While I think it’s true that Adam and Eve represent us, a lot of times they’re taken as mainly representing their sex. For instance, Adam shows passivity that men need to avoid, or Eve shows how women may be deceived. Among the many problems with those tropes is that they don’t fit how the story of Humanity’s family* uses those two characters.
The man and woman both represent humanity, but different aspects of it. While their characters are split by sex, they represent different sides of human nature that apply to both men and women.
The man is about humanity’s connection to the ground: working it, getting food from it, being made of it and returning to it. The Adam–earth pun is made early (Genesis 2:7) and repeated later (3:19). God’s punishment to the man also focuses on his connection to the ground through the difficulty in growing food. None of this is true of just men. Women die too! And women work in fields, prick their fingers on thorns and prepare food too. The man shows us one part of human nature, not the male nature.
The woman is about humanity’s social connection. While patriarchal cultures associate families with the father (as in the genealogies or the “house of David”), in this story family is linked to the woman. Her arrival (to cure loneliness) prompts the observation that a man will leave his parents’ house and be united to his wife. He will move under her roof – a shocking reversal of the actual cultural practice.
The woman’s punishment is about raising children and spousal relations: relational strife. Right before that, the serpent’s curse mentions the woman’s seed/descendants. While many see special meaning in this, it fits how this story makes no mention of the man’s seed. The later genealogy connects children to Adam (5:3–4), but this story links them to Eve (4:1–2, 25). The man even names the woman Eve, “mother of all who live.” Throughout, this story portrays humanity as the house of Eve.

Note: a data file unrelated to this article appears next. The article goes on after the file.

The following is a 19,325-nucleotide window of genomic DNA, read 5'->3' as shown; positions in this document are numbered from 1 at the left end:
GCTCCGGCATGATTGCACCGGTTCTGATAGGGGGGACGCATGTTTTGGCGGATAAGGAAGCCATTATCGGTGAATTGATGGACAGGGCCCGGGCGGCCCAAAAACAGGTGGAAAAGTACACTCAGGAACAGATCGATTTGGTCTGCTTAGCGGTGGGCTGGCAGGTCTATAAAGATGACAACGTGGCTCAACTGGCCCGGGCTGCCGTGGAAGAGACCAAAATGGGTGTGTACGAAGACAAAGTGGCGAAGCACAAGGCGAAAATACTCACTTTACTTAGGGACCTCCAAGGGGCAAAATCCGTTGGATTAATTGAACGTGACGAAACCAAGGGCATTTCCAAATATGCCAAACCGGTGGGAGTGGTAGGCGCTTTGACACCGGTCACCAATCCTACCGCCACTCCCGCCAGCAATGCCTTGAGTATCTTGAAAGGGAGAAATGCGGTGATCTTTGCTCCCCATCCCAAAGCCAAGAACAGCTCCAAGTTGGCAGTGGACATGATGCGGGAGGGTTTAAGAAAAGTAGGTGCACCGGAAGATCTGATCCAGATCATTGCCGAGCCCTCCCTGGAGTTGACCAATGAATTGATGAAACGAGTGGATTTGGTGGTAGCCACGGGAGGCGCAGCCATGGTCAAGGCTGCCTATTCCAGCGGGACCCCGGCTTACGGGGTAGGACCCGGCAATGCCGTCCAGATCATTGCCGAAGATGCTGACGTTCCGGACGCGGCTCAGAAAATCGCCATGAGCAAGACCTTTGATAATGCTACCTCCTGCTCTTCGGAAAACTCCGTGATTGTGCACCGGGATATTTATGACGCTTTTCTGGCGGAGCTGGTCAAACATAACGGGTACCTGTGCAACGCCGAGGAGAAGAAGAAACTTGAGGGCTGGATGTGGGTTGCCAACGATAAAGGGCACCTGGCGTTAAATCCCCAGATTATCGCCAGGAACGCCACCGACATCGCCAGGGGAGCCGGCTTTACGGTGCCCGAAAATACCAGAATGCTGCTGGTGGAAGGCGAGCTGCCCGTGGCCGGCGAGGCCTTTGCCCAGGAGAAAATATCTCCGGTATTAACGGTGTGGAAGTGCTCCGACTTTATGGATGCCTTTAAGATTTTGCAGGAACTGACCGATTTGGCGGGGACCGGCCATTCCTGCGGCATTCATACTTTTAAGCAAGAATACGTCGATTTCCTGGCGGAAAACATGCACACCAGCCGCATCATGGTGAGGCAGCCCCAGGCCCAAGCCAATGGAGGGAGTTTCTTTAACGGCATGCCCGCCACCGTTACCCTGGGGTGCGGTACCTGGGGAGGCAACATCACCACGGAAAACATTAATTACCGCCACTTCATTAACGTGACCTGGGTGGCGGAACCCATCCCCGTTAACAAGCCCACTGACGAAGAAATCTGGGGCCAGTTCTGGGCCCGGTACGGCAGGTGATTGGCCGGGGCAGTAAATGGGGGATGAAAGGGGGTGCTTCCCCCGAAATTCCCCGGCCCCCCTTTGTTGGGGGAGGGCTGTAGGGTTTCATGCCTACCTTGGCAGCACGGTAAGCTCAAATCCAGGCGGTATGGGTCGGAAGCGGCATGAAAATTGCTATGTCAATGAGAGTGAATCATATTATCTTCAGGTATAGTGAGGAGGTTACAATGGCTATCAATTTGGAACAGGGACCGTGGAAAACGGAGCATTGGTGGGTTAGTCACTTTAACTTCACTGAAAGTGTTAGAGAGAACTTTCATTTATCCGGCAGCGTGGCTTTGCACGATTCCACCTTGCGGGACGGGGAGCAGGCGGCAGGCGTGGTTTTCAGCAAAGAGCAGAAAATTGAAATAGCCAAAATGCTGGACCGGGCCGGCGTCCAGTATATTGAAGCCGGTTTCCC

Once again, family and social connection is not something that only applies to women. Men and women together raise families, establish households. If we don’t limit Eve to a picture of women or Adam to a picture of men, we can get so much more out of their story.
It also means we don’t have to avoid details that would seem demeaning to one sex. For instance, the man is portrayed as more primitive and instinctual than the perceiving, reasoning woman.** The woman is deceived into sinning; the man reflexively eats what’s handed to him. Both fail, but differently. This is repeated in their encounter with God. The woman admits she ate because she was tricked; the man simply because he was given – as if whatever is put in his hand automatically ends up in his mouth.
As a portrayal of the sexes, that’s pretty harsh. But when we recognize that both of them speak to all of us, we can hear a caution about our instincts and our reason. And more broadly, we can see how we are essentially connected both to the ground and to each other.
*. The account goes from 2:4 to the end of chapter 4, with “these are the generations” separators at both ends. The story shows humanity as a family, first focusing on the man and woman, then their sons.
**. Ironically, some ancient interpreters flipped this script, seeing the woman as sensual and the man as the thinker, showing how easy it is to read in what our culture trains us to expect.